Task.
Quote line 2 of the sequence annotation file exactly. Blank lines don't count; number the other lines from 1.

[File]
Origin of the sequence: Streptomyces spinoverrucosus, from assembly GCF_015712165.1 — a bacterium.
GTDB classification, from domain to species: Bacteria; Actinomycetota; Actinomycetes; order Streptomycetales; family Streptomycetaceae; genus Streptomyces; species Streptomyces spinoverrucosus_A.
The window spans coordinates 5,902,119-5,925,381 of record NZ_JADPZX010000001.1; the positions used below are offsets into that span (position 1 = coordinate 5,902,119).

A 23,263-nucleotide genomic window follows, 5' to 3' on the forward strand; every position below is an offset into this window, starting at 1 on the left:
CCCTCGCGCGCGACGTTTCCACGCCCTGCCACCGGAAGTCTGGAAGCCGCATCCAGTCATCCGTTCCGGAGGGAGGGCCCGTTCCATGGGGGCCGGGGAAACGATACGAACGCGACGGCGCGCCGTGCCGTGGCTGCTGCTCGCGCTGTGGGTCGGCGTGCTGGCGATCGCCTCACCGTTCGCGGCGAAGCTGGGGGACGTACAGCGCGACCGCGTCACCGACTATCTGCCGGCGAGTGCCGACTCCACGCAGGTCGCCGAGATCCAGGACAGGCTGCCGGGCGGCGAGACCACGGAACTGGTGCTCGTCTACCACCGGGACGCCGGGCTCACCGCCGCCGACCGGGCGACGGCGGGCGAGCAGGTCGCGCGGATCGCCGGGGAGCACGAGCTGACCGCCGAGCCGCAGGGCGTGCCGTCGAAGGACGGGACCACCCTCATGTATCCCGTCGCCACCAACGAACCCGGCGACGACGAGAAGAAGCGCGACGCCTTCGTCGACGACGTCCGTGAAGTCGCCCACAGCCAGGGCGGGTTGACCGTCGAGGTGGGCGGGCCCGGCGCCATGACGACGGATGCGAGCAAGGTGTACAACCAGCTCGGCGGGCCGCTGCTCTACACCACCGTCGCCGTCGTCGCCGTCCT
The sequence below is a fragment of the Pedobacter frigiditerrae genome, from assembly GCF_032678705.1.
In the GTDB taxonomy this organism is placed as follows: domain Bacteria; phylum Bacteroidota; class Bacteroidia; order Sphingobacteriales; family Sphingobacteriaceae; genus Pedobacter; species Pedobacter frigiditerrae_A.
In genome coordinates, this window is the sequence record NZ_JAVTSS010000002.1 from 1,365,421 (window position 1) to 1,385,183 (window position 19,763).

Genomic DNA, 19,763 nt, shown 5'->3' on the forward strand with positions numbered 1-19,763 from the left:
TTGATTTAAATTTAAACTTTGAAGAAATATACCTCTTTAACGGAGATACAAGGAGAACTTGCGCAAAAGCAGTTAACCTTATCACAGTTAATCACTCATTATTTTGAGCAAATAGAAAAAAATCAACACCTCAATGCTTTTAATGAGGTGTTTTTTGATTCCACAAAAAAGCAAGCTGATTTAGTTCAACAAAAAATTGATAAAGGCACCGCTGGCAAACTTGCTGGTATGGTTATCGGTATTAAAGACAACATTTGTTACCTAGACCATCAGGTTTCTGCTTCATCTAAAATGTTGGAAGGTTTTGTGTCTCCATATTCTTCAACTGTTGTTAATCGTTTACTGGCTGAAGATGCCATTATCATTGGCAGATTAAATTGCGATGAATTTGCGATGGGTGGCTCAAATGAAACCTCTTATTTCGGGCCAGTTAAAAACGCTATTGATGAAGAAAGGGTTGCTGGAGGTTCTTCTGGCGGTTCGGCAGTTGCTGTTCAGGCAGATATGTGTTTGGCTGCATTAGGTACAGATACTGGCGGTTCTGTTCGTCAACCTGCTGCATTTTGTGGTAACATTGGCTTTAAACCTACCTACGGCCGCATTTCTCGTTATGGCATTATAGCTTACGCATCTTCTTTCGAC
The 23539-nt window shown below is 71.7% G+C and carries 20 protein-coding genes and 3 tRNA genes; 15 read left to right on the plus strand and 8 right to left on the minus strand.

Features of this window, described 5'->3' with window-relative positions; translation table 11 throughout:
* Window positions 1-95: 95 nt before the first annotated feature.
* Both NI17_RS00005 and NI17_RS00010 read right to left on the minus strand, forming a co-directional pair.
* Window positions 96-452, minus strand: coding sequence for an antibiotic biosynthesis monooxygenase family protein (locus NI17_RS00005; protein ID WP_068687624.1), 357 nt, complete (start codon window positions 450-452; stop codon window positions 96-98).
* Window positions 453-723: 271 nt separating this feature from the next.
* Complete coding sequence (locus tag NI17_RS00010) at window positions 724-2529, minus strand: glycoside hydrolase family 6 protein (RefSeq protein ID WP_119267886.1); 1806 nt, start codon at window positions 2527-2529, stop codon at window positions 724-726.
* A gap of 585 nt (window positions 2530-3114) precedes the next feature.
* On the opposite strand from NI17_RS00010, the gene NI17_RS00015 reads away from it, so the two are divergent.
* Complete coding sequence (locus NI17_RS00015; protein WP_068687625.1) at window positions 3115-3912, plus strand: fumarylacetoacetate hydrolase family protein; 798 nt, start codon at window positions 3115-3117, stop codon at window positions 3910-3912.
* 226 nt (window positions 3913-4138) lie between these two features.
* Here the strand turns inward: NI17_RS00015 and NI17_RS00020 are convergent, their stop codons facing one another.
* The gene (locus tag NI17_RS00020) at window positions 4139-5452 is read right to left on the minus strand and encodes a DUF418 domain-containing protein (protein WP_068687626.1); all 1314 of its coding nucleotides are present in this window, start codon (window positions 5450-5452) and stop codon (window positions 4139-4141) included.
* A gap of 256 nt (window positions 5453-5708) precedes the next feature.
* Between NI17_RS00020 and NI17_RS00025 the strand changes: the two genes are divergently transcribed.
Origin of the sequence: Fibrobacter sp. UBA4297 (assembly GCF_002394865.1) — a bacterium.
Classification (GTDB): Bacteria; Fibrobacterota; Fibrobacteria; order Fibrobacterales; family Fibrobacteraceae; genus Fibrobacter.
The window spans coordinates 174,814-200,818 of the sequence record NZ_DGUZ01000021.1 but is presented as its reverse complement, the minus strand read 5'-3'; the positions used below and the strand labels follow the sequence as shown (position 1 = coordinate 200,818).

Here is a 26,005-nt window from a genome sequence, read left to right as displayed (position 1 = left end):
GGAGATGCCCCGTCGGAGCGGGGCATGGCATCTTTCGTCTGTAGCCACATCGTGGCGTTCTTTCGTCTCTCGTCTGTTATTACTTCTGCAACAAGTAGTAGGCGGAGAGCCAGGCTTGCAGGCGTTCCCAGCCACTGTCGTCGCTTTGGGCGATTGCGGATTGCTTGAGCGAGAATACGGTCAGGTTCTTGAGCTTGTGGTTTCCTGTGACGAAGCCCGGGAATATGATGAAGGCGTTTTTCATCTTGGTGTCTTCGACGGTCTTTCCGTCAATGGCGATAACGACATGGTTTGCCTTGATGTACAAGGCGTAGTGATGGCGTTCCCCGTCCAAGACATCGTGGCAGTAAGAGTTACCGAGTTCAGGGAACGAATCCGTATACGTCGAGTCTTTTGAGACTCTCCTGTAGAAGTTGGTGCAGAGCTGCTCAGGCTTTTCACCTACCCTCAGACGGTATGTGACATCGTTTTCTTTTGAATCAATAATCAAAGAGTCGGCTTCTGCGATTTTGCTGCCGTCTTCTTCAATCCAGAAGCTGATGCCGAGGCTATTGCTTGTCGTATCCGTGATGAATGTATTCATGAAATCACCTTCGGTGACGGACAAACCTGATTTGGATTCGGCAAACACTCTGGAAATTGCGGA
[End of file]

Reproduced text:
GTDB classification, from domain to species: Bacteria; Actinomycetota; Actinomycetes; order Streptomycetales; family Streptomycetaceae; genus Streptomyces; species Streptomyces spinoverrucosus_A.